Goodbye to gas cookers, from the EU the obligation to switch to induction ones

In Italy, the diffusion of the use of gas in the kitchen is still widespread in most homes, both through a stove connected to the city’s gas network and through other private systems. Conversely, the use of the induction cooker is much less widespread. However, this may soon change due to pressure from the European Union.

The EU is aiming for the transformation of kitchens

The goal is to encourage the energy saving plan, as well as to have a cleaner environment, in line with the new world standards. This proposal integrates perfectly with the obligation to renovate residential buildings to achieve a higher energy class, i.e. homes that allow for greater energy savings. In the past, this transformation has been done gradually, and this approach could also be applied to kitchens. However, there are currently no official indications on the matter, and experts are trying to anticipate the intentions of the European Union by analyzing some clues.

The change towards induction cookers: costs and practicality

The difference between gas cookers and induction cookers is that electricity is used in the latter. Beyond the debates about the expense, the raises and all the perks or conveniences involved, Europe has decided to impose an important change.

Which is not only connected to the outlay necessary for the replacement in the kitchen, but also to a different practice which for many could be inconvenient. As far as costs are concerned, even where they are equal in terms of consumption, an additional expense would in any case be implied. An average quality induction cooker costs at least 300 euros, not counting the installation.

The challenge of the EU: The replacement of gas cookers

Furthermore, many induction hobs do not allow you to cook with classic pans. There would therefore be a need for special ones or a reducer, with a consequent additional expense. All of this is likely to be complex. Not to mention the actual habits of the population: just think of how particularly complicated this step could be for an elderly person who has never used this type of solution.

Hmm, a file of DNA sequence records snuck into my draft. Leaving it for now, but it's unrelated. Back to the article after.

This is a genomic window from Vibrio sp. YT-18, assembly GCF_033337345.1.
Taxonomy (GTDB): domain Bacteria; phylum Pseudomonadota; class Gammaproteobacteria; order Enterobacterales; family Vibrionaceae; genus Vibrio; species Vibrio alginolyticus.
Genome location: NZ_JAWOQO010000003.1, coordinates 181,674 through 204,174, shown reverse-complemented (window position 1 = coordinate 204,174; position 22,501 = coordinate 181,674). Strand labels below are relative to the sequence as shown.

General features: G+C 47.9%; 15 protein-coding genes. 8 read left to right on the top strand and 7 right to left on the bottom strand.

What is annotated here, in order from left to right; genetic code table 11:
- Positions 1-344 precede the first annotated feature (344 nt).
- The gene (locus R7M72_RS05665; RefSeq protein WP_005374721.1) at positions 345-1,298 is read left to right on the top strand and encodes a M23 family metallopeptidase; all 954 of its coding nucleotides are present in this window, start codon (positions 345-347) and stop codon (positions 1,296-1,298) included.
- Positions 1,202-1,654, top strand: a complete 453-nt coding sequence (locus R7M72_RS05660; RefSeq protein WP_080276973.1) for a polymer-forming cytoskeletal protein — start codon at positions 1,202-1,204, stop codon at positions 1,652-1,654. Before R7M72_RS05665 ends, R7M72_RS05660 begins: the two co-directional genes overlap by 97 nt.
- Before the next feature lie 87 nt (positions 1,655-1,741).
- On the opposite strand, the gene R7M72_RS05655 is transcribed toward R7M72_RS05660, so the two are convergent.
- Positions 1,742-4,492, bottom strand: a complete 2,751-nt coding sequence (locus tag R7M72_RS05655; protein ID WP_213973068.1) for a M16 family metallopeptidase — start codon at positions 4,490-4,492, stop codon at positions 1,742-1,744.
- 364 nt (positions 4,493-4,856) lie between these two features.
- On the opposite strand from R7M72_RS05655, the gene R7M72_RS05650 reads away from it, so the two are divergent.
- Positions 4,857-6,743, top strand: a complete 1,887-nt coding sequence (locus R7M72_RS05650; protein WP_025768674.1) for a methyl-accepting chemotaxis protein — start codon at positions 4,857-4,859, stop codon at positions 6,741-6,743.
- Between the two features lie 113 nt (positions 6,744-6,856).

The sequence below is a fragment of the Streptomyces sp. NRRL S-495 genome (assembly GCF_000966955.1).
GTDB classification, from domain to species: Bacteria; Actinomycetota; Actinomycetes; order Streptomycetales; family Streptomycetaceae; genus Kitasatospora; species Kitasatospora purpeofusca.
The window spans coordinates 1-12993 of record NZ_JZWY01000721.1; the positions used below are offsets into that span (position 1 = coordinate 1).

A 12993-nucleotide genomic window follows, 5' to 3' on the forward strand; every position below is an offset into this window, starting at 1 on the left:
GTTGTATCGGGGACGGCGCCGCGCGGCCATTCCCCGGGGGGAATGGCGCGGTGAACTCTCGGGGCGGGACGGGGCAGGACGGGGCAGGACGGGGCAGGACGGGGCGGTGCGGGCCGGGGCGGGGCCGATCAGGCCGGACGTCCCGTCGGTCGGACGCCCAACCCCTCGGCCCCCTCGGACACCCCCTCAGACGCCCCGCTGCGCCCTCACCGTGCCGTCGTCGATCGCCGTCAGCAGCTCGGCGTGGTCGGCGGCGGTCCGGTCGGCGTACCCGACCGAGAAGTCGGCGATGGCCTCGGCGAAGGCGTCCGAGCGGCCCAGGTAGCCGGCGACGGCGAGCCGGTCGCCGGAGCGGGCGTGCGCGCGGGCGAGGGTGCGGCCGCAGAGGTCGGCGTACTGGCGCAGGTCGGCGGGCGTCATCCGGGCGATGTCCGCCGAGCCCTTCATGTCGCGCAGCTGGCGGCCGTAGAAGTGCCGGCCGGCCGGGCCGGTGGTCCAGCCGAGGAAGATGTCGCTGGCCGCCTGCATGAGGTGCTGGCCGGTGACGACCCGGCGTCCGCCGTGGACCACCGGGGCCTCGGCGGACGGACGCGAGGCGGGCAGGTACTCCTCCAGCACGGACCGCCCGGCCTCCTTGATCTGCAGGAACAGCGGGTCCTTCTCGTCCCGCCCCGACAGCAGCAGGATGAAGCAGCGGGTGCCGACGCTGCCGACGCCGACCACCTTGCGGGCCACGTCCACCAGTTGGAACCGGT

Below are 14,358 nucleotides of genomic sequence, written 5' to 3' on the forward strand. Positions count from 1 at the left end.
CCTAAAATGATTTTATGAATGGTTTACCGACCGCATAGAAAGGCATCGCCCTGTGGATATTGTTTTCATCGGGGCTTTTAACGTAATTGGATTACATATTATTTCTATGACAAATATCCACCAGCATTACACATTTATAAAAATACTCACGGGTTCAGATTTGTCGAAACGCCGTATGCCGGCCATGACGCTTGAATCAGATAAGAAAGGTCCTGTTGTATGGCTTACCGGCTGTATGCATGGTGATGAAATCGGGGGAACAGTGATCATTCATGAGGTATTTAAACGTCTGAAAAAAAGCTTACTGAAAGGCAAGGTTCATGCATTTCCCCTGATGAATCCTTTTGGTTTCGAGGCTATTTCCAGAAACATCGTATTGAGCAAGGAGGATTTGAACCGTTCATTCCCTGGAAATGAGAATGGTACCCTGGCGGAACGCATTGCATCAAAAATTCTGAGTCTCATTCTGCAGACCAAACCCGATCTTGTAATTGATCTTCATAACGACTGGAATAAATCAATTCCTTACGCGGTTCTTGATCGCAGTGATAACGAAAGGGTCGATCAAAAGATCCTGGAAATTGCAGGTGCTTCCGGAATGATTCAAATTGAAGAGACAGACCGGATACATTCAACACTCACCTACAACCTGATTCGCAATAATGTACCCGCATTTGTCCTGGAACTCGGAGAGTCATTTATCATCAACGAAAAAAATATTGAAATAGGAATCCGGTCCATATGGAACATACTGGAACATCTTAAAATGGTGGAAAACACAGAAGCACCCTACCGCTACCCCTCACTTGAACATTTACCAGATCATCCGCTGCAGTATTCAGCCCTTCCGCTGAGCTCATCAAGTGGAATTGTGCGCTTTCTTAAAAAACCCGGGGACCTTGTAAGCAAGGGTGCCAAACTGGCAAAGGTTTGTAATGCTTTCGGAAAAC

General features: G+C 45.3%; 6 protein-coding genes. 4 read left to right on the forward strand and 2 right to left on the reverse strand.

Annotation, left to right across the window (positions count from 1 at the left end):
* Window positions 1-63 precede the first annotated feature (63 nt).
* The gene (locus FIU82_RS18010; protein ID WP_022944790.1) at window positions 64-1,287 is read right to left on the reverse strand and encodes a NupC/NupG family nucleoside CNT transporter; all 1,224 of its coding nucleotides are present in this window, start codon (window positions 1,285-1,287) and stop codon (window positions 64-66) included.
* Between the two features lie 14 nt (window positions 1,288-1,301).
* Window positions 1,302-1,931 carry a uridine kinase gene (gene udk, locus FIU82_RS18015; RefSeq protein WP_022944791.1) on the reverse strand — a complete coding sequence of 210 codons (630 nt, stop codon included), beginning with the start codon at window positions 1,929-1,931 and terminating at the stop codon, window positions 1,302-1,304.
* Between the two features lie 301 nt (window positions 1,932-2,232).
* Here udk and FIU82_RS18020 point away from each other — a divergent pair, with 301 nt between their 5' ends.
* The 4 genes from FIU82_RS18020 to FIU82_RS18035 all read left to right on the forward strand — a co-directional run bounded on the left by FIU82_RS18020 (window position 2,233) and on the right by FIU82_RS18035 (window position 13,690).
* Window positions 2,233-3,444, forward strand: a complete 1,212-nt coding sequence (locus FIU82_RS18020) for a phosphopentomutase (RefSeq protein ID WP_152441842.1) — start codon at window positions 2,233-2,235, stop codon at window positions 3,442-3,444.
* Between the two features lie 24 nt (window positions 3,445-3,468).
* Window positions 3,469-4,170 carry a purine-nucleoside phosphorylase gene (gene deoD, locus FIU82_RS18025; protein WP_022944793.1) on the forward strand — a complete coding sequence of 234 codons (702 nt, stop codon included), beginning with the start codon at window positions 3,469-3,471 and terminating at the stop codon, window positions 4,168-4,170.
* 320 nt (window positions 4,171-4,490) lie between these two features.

Yet the EU seems convinced that it wants to move towards the end of gas cookers, thus forcing everyone to have to make the change. It is a decision that aims to reduce waste and which is part of a very broad package of measures to combat consumption.

Operation and advantages of induction cookers

But how do induction cookers work? These are appliances that do not use gas as fuel to generate the flame, but thanks to the glass ceramic plate made up of coils resting on a ferrite core, they activate the fire. The ignition takes place via the electric current, which activates prepares a magnetic field that heats the pan positioned above the plate. This mechanism allows the cookers to overheat very quickly, which allows the water to boil quickly, faster than in gas cookers. This means that even cooking will become faster, with consequent savings in terms of consumption, both of gas and electricity.

The example of the United States

Supporting the new EU law on the obligation to transform gas cookers into induction cookers comes a new clue directly from the USA. After a long time and many discussions, in fact, according to the latest news, New York is the first US state to pass a ban on gas stoves starting in 2026.

This is a novelty that will have an impact on both private citizens and restaurant owners, since cooks and kitchen workers will have to be well trained in the use of new cooking technologies, such as induction hobs. This event strengthens the momentum towards induction and provides further support to the European Union’s proposal.

Zero emission buildings

The new rules come as part of the European Union’s ambitious plan to bring all the residential buildings to energy class E by 2030 and then achieve zero emissions in 2050. Renovation of buildings, thermal coat, installation of new boilers and photovoltaic systems are some of the planned interventions. The directive containing the new rules has just begun its process in the European Parliament. It will then be the subject of a negotiation between Parliament, the European Commission and the Council.

The EU’s green goals for energy saving

The European Union has announced new tenders that make solar panels mandatory for all public and commercial buildings of a given size from 2026. The EU’s goal is to double European photovoltaic capacity and install 600 new gigawatts by 2030 The initiative will be developed in several phases:

  • By 2026all new commercial and public buildings with a useful area exceeding 250 m2 will have to be equipped with solar panels.
  • By 2027the obligation will also extend to existing buildings of the same type.
  • Dal 2029the installation of solar panels will be mandatory for all new residential buildings.

The initiative is expected to generate about 19 terawatt hours of solar energy a year, rising to 58 terawatt hours by 2025.

Furthermore, the EU intends to put a stop to the installation of gas boilers to save energy and improve the environment. Based on the draft of regulation 813/2013/EU (the so-called Ecodesign), starting from 1 January 2029 it will be necessary to remove the current gas boilers from the European market, as well as the traditional ones that also use other energy sources, such as hydrogen. It will therefore be essential to speed up the process of replacing these boilers. The main solutions will remain electric heat pumps and hybrid appliances, which combine a heat pump with a gas boiler.

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